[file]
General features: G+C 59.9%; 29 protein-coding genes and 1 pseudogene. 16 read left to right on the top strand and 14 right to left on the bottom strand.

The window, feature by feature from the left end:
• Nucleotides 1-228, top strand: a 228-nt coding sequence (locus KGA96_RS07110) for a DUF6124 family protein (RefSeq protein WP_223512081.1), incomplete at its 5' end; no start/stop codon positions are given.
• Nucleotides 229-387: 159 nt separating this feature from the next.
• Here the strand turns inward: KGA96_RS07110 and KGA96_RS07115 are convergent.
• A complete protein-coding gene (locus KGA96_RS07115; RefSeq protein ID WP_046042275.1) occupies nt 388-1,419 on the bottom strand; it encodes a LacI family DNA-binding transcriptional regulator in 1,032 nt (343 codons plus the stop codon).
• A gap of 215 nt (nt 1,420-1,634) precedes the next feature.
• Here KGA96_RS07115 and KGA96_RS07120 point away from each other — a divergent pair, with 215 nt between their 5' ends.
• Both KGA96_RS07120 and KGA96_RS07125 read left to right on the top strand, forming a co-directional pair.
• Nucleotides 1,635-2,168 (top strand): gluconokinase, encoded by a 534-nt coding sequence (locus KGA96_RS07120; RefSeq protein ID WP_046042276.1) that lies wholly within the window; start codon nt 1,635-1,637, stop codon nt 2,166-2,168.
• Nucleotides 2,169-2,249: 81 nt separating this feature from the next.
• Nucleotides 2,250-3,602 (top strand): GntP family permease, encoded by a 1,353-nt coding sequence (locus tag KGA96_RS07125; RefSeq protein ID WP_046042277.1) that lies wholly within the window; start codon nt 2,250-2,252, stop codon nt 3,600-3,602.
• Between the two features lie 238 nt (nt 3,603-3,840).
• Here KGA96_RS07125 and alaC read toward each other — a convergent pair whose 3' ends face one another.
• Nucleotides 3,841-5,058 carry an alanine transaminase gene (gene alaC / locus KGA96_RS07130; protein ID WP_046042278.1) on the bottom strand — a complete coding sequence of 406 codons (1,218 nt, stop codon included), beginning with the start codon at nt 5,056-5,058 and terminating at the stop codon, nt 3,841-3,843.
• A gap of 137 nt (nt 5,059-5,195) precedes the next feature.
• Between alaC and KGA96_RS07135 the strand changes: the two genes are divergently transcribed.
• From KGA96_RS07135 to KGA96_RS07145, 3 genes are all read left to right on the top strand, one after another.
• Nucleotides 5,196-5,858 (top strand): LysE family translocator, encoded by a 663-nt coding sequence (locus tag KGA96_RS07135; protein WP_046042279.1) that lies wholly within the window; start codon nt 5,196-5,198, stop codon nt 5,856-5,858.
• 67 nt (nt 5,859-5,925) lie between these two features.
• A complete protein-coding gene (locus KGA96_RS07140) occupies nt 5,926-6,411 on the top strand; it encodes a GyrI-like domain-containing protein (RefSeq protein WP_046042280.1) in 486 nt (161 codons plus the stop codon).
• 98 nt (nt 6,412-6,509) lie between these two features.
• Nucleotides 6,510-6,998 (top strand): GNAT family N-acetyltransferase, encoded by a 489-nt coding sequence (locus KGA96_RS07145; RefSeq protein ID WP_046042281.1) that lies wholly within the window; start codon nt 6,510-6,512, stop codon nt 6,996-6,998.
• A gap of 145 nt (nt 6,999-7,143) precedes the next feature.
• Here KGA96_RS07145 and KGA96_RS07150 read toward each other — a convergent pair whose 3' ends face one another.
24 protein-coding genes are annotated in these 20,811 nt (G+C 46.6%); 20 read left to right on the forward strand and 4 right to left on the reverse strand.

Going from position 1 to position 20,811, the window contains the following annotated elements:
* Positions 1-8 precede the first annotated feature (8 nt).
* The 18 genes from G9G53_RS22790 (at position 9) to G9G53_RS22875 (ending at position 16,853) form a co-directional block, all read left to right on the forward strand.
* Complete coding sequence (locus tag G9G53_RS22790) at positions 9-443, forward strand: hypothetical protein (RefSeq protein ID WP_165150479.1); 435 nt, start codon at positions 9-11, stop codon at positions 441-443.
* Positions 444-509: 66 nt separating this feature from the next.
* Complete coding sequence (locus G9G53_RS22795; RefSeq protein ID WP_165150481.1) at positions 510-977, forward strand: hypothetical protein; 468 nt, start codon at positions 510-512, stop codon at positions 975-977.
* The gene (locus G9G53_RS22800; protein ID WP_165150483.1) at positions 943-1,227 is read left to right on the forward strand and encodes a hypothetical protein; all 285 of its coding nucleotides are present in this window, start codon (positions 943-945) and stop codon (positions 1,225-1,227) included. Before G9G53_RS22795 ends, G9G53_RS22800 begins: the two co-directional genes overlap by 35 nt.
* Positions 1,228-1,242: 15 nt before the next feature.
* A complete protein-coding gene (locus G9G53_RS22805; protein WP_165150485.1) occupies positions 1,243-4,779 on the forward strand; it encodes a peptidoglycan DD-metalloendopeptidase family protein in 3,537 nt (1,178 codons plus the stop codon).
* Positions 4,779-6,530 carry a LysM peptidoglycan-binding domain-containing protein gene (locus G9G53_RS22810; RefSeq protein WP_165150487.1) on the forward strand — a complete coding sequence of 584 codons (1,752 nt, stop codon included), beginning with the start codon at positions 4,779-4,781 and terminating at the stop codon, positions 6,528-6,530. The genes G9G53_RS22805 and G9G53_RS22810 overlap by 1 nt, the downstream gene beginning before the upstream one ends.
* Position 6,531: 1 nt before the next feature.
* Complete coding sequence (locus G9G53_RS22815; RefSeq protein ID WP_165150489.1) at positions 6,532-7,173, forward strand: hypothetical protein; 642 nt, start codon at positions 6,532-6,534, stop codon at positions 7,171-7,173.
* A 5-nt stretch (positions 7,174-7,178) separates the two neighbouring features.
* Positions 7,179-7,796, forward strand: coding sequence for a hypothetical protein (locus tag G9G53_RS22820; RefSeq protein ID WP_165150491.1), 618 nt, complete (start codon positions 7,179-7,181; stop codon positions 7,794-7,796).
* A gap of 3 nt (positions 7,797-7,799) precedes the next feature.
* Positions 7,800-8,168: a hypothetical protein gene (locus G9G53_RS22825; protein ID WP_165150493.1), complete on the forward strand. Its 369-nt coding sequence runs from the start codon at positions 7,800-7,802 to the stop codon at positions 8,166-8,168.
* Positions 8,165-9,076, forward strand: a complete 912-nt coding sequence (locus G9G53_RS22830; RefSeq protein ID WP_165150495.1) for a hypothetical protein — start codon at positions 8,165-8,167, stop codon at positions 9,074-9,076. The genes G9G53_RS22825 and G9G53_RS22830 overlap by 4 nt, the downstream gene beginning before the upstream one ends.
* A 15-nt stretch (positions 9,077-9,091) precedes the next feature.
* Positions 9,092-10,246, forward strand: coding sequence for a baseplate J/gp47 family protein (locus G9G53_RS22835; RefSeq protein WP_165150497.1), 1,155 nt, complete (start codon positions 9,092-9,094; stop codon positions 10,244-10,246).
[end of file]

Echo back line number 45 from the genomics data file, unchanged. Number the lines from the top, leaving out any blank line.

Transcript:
* Positions 9,092-10,246, forward strand: coding sequence for a baseplate J/gp47 family protein (locus G9G53_RS22835; RefSeq protein WP_165150497.1), 1,155 nt, complete (start codon positions 9,092-9,094; stop codon positions 10,244-10,246).